Dissertation

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Module Contents page

Dissertation Tutorials: You will have tutorials beginning in January, for full time students, or June, for part time students. Tutorials will continue throughout the summer.


Details

Module Code: HOPP 5014

Module Credits: 60 credits

Module Tutors: All tutors work on this module and supervise dissertations

Meetings: Tutorials by arrangement

Assignment due date: 1 September

Follow this link Dissertation Contents to get started on the module.


Back to the MA: Photographic History Main Page

Introduction

This module is intended to fulfill the requirements of a Masters and consists of a substantial piece of independent scholarship of 15,000-20,000 words based on primary source material. To progress to the Dissertation Module, students must have passed Research Methods module and will normally have passed all other modules in the MA. Research should be at the appropriate critical and reflective standard for MA work. You will be supervised in a series of tutorials and will conduct the bulk of your research and writing independently.

There are many things to take into consideration for an MA thesis, but the main one is to remain focused and keep your research question small, and your research on primary materials relevant to that small question.
Actually, Archive Fever comes on at night, long after the archive has shut for the day. Typically, the fever - more accurately, the precursor fever, the feverlet- starts in the early hours of the morning, in the bed of a cheap hotel, where the historian cannot get to sleep. You cannot get to sleep because you lie so narrowly, in an attempt to avoid contact with anything that isn't sheilded by sheets and pillowcase. The first sign, then, is an excessive attention to the bed, an irresistible anxiety about the hundreds who have slept here before you, leaving their dust and debris in the fibers of the blankets, greasing the surface of the heavy slippery coverlet. The dust of others, and of other times, fills the room, settles on the carpet, marks out the sticky passage from bed to bathroom. This symptom -worrying about the bed- is a screen anxiety. What keeps you awake, the sizing and starch in the thin sheets dissolving as you turn again and again within their confines, is actually the archive, and the myriads of its dead, who all day long have pressed their concerns upon you. You think: these people have left me the lot: each washboard and doormat purchased; saucepans, soup tureens, mirrors, newspapers, ounces of cinnamon, and dozens of lemons; each ha'penny handed to a poor child, the minute agreement concerning how long a servant must work to get to keep the greatcoat you provide him with at the hiring; clothes pegs, fat hog meat, the exact expenditure on spirits in a year; the price of papering a room, as you turn, in the spring of 1802, from tenant farmer with limewashed walls into gentleman with gentleman's residence. Everything. Not a purchase made, not a thing acquired that is not noted and recorded. You think: I could get to hate these people; and, I can never do these people justice; and, finally: I shall never get it done. For the fever usually comes on at the end of the penultimate day in the record office. Either you must leave after tomorrow (train timetables, journeys planned) or the archive is about to shut for the weekend. And it's expensive being in the archive, as your credit card clocks up the price of the room, the restaurant meals. Leaving is the only way to stop spending. Your anxiety is that you will not finish, that there will be something left unread, unnoted, untranscribed. You are not anxious about the Great Unfinished, knowledge of which is the very condition of your being there in the the first place, and of the grubby trade you set out in, years ago. You know perfectly well that despite the infinite heaps of things they recorded, the notes and traces that these people left behind, it is in fact, practically nothing at all. There is the great, brown, slow-moving strandless river of Everything, and then there is its tiny flotsam that has ended up in the record office you are working in. Carolyn Steedman, 'Something She Called a Fever: Michelet, Derrida, and Dust', in American Historical Review v.106, n.4, October 2001, pp.1164-1165.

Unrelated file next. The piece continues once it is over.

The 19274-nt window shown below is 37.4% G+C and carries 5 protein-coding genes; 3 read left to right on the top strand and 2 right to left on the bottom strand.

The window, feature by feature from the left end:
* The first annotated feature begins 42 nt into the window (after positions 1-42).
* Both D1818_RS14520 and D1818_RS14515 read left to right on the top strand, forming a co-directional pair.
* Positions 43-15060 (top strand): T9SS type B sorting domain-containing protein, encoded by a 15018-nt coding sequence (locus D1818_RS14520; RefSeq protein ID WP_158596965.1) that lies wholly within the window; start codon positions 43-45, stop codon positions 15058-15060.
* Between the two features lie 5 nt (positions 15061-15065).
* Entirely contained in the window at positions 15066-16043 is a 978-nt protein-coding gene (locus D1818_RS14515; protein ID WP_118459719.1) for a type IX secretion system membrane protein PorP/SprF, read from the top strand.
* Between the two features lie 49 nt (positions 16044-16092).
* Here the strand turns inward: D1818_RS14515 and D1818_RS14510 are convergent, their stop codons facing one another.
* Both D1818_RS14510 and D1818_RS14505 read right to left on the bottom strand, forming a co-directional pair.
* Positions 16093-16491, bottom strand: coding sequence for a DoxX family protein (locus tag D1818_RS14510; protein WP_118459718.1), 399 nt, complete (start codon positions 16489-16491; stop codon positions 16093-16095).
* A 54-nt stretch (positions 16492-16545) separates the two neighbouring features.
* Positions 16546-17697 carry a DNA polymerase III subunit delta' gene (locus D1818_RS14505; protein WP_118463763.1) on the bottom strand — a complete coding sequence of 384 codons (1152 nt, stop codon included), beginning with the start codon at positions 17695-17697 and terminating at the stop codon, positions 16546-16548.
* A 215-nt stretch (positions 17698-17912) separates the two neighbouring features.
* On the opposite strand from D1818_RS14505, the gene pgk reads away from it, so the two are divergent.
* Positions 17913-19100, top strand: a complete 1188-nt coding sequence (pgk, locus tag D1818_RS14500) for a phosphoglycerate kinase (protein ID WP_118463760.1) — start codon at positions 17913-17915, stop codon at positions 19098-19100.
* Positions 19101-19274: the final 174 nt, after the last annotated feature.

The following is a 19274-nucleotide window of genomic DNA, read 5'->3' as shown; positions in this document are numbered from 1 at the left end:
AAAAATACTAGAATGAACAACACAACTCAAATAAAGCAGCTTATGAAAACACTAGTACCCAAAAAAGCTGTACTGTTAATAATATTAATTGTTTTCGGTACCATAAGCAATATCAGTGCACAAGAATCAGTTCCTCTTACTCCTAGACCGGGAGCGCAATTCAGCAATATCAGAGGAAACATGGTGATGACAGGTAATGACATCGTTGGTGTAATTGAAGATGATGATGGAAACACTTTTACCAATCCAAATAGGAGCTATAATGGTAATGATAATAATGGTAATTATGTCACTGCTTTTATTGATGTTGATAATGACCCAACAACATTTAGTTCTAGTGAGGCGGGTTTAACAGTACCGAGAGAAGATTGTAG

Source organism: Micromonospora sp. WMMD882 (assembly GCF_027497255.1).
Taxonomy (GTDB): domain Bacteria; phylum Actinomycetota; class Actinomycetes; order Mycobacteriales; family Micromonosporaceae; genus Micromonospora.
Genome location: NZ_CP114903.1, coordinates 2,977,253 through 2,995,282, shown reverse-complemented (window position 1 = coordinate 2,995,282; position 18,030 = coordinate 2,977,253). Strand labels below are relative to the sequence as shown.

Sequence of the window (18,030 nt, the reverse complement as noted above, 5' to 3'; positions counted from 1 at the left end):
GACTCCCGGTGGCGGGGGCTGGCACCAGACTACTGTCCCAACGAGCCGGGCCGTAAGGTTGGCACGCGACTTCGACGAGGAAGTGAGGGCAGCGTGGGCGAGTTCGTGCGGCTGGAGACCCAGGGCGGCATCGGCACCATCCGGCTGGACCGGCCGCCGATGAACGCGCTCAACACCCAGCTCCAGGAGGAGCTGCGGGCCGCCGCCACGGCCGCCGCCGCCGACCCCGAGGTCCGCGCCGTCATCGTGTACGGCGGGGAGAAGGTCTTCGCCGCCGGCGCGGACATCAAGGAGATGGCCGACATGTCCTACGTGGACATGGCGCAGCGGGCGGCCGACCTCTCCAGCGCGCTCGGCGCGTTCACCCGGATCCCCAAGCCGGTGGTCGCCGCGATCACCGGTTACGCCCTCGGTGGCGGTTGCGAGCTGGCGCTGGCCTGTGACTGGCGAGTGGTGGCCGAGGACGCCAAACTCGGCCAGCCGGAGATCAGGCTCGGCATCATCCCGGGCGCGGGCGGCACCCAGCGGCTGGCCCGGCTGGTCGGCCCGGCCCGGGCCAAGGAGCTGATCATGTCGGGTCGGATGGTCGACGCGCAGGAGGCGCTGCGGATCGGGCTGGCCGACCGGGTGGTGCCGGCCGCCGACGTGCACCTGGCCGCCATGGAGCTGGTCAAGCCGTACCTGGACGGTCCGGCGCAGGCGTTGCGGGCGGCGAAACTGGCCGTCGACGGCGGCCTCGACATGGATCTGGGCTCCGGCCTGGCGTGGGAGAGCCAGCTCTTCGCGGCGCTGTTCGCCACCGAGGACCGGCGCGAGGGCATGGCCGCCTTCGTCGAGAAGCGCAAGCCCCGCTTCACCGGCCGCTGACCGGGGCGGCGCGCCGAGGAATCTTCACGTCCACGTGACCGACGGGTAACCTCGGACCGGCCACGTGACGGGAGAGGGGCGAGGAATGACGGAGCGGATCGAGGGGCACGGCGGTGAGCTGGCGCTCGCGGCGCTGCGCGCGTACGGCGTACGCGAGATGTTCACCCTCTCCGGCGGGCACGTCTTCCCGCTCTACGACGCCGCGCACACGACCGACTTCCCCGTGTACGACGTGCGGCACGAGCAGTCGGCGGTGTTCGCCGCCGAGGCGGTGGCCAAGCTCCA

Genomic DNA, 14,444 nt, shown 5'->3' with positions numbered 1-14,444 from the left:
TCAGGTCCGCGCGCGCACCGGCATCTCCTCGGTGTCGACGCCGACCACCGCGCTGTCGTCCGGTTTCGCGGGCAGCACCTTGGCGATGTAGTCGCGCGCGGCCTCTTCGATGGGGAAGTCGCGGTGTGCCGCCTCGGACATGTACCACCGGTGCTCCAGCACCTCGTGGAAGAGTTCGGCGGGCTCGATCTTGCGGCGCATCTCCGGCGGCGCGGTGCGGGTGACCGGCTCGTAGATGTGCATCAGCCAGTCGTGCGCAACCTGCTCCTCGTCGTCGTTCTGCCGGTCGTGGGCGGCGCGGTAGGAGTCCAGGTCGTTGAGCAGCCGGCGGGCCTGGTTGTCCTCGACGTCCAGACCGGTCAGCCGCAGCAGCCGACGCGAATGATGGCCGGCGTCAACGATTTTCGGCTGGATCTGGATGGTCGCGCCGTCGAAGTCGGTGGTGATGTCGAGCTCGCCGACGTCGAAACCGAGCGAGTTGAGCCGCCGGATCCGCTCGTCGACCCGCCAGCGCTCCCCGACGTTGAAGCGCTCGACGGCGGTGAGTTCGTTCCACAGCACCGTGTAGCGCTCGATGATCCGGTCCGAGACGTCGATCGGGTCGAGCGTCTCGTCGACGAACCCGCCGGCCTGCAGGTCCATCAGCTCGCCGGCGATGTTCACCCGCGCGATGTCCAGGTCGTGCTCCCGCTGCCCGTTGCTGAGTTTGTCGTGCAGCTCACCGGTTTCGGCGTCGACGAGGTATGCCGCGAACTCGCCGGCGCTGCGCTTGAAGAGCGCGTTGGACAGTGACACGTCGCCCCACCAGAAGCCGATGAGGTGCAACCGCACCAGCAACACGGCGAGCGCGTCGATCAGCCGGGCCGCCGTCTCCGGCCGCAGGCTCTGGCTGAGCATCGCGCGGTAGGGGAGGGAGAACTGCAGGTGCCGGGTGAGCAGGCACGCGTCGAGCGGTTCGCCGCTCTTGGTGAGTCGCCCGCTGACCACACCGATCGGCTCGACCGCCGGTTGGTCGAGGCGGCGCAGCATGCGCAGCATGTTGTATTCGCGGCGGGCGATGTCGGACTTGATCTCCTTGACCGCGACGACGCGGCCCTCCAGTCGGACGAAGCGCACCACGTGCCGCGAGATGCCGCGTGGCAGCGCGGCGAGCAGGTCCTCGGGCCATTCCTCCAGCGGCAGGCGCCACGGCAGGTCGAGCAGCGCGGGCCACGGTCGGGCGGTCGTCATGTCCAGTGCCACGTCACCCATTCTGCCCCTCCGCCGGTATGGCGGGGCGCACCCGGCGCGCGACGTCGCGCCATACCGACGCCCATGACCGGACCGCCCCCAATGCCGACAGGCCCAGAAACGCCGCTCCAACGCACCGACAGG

Don't let yourself get bogged down, and don't worry that you are not going to look at and write about EVERYthing in one small MA dissertation. It is a problem we all encounter and your tutor will help you to focus your questions and research to fit them into the time allowed you to write. Most important is that you enjoy the process and feel satisfied with the end result.

Learning Outcomes

Upon successful completion of this module, you will be able to:

  • Identify, evaluate and communicate the history and context of a body of primary sources in photography
  • Demonstrate a critical awareness of the dialogues surrounding this and similar primary source material
  • Demonstrate the ability to bring personal creativity and clarity to the outlining of a research question
  • Work independently in a research context


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